“Everything But Loving You" (released 12/8/20)
Her first self-produced release (with mixing from Amelia Sarkisian and additional instrumentation from bandmates Jules Stewart, James Staton, and Steve Nichols), “Everything But Loving You" is a melancholy celebration of the depth of love. It also is a triumphant acknowledgement of feeling defeated. If those things sound incongruous, you haven’t been paying attention. In this tumultuous time of being alive, it’s a delicate balance of feeling like your life has purpose and meaning and feeling like you have any control over those ideas. White admits that this song was written “from a pretty scary place” as anxiety gripped her in the face of, personally and professionally, losing her musical livelihood and, as a human, the community issues of health and a society locked in a battle about which citizens actually matter. But what she was ultimately able to focus on and cling to is the deep and healing relationship she has with her wife, Audrie. In the first verse, White admits she doesn’t want to do any chores, but even beyond that, “i don't wanna be ambitious anymore / you're the only good news / walking in and out the door / so i'm thinking that i could use / a new plan moving forward.” Her new plan is to “quit everything but loving you” because she’s “so good at it.” But then White broadens even that. She sings, “cause i don’t have a fucking clue / how to save the world / but i can love my girl.” But what we know, and I expect White also knows, is that loving her girl is, in fact, how to save the world. This song reminds me of the quiet, beautiful tones of Corrine Bailey Ray, and it’s a well-done debut production effort for White.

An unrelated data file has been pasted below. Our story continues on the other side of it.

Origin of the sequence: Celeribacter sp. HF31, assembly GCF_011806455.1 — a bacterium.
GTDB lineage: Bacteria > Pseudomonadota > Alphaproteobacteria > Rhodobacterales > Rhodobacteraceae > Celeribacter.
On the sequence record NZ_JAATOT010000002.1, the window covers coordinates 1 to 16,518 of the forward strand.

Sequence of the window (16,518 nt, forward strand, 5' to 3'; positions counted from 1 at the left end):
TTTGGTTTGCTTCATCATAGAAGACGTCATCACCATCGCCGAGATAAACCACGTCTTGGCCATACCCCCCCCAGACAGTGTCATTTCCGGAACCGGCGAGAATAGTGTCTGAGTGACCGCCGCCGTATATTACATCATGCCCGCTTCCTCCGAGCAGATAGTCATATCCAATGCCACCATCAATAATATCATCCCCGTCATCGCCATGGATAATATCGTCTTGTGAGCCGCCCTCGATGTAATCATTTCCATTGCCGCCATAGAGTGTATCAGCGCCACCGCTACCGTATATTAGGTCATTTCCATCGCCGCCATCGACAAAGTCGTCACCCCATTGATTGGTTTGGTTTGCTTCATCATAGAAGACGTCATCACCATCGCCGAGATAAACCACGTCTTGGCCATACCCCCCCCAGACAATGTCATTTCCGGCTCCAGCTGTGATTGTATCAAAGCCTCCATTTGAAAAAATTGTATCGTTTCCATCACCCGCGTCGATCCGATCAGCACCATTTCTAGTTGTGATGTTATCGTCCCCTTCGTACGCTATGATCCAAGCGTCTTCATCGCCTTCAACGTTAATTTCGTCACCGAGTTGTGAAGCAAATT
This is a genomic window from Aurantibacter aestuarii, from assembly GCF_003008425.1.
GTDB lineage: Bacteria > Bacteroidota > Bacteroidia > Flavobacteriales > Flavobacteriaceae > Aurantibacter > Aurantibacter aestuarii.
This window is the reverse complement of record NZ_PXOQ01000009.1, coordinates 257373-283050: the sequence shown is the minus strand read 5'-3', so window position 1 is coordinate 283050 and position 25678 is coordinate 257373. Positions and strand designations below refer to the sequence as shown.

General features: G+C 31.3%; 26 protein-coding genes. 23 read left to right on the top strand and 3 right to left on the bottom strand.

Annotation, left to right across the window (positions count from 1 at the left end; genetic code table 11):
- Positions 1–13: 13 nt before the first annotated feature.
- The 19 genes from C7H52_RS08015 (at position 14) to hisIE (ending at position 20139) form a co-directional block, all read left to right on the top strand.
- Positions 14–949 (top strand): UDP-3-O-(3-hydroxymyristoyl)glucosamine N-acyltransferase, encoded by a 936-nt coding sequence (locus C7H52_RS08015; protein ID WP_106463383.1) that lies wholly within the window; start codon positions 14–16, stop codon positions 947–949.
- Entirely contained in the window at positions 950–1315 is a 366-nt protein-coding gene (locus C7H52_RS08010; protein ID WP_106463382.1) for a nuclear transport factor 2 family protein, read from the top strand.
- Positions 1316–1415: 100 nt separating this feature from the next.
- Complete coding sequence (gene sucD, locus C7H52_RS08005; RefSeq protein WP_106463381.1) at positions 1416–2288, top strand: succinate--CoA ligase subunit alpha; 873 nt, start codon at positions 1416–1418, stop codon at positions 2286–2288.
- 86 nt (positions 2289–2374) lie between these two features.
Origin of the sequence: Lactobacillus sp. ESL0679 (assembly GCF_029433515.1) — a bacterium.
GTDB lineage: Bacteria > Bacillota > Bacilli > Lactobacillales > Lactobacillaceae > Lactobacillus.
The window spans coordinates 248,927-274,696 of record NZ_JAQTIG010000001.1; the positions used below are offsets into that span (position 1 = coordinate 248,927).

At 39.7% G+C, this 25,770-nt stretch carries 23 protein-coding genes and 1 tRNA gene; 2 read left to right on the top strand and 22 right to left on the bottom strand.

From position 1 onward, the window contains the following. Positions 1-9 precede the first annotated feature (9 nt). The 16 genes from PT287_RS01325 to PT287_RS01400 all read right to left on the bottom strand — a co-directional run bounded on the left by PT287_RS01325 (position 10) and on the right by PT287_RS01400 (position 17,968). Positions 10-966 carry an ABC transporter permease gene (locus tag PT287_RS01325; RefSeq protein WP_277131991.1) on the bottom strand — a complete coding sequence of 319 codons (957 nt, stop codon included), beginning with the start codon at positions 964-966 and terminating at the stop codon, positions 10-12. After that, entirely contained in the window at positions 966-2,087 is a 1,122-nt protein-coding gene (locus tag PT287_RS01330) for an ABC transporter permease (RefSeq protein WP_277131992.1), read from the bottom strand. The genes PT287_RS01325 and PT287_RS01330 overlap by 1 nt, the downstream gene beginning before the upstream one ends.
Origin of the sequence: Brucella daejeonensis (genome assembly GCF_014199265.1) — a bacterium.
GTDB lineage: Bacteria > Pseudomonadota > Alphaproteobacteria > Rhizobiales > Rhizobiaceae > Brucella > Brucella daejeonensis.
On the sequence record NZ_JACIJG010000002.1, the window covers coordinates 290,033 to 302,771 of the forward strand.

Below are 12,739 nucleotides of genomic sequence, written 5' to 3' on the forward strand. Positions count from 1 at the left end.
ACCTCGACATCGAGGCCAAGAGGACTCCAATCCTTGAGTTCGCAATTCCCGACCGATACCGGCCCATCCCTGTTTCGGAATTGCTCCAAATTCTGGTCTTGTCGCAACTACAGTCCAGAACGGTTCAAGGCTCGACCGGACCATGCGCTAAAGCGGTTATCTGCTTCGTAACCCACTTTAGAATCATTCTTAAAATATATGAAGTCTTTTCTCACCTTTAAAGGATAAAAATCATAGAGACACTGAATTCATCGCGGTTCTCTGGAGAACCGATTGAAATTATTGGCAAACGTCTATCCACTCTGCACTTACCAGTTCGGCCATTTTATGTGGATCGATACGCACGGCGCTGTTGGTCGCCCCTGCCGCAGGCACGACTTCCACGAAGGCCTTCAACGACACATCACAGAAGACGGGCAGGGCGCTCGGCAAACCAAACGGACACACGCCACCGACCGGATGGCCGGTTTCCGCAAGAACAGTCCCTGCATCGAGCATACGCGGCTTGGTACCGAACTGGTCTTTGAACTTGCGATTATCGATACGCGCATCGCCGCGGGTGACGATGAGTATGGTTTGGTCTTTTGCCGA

“Crickets" (released 12/15/20)